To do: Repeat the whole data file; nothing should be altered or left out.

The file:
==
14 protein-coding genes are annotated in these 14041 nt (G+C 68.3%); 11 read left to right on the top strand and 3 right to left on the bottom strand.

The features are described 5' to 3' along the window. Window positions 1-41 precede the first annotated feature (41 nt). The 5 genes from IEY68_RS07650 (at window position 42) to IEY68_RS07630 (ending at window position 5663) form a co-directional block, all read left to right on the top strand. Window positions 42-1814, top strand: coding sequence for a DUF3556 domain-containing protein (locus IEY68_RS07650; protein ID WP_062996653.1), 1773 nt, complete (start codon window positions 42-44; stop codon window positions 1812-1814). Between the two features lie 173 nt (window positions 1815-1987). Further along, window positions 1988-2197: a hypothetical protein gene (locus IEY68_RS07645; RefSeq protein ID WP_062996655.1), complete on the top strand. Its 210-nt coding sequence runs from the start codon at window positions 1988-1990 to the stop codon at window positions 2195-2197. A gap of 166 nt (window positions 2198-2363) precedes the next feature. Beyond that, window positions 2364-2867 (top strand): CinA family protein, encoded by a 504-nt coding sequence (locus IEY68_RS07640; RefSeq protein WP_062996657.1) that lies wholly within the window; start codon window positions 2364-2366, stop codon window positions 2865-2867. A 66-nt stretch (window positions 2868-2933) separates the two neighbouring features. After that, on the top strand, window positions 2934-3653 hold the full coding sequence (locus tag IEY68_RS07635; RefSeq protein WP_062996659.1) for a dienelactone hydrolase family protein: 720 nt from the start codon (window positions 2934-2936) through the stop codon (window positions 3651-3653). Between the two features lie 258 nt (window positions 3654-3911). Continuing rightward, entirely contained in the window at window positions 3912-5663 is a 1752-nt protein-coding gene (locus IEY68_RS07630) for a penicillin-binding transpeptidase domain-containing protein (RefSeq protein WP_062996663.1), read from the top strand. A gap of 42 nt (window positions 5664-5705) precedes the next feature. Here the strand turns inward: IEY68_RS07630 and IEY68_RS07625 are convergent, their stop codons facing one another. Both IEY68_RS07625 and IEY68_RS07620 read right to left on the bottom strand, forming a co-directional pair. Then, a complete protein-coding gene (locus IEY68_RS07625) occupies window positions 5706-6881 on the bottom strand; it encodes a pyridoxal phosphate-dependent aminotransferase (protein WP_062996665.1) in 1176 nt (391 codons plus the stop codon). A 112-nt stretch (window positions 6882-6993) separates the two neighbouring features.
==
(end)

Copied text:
14 protein-coding genes are annotated in these 14041 nt (G+C 68.3%); 11 read left to right on the top strand and 3 right to left on the bottom strand.

The features are described 5' to 3' along the window. Window positions 1-41 precede the first annotated feature (41 nt). The 5 genes from IEY68_RS07650 (at window position 42) to IEY68_RS07630 (ending at window position 5663) form a co-directional block, all read left to right on the top strand. Window positions 42-1814, top strand: coding sequence for a DUF3556 domain-containing protein (locus IEY68_RS07650; protein ID WP_062996653.1), 1773 nt, complete (start codon window positions 42-44; stop codon window positions 1812-1814). Between the two features lie 173 nt (window positions 1815-1987). Further along, window positions 1988-2197: a hypothetical protein gene (locus IEY68_RS07645; RefSeq protein ID WP_062996655.1), complete on the top strand. Its 210-nt coding sequence runs from the start codon at window positions 1988-1990 to the stop codon at window positions 2195-2197. A gap of 166 nt (window positions 2198-2363) precedes the next feature. Beyond that, window positions 2364-2867 (top strand): CinA family protein, encoded by a 504-nt coding sequence (locus IEY68_RS07640; RefSeq protein WP_062996657.1) that lies wholly within the window; start codon window positions 2364-2366, stop codon window positions 2865-2867. A 66-nt stretch (window positions 2868-2933) separates the two neighbouring features. After that, on the top strand, window positions 2934-3653 hold the full coding sequence (locus tag IEY68_RS07635; RefSeq protein WP_062996659.1) for a dienelactone hydrolase family protein: 720 nt from the start codon (window positions 2934-2936) through the stop codon (window positions 3651-3653). Between the two features lie 258 nt (window positions 3654-3911). Continuing rightward, entirely contained in the window at window positions 3912-5663 is a 1752-nt protein-coding gene (locus IEY68_RS07630) for a penicillin-binding transpeptidase domain-containing protein (RefSeq protein WP_062996663.1), read from the top strand. A gap of 42 nt (window positions 5664-5705) precedes the next feature. Here the strand turns inward: IEY68_RS07630 and IEY68_RS07625 are convergent, their stop codons facing one another. Both IEY68_RS07625 and IEY68_RS07620 read right to left on the bottom strand, forming a co-directional pair. Then, a complete protein-coding gene (locus IEY68_RS07625) occupies window positions 5706-6881 on the bottom strand; it encodes a pyridoxal phosphate-dependent aminotransferase (protein WP_062996665.1) in 1176 nt (391 codons plus the stop codon). A 112-nt stretch (window positions 6882-6993) separates the two neighbouring features.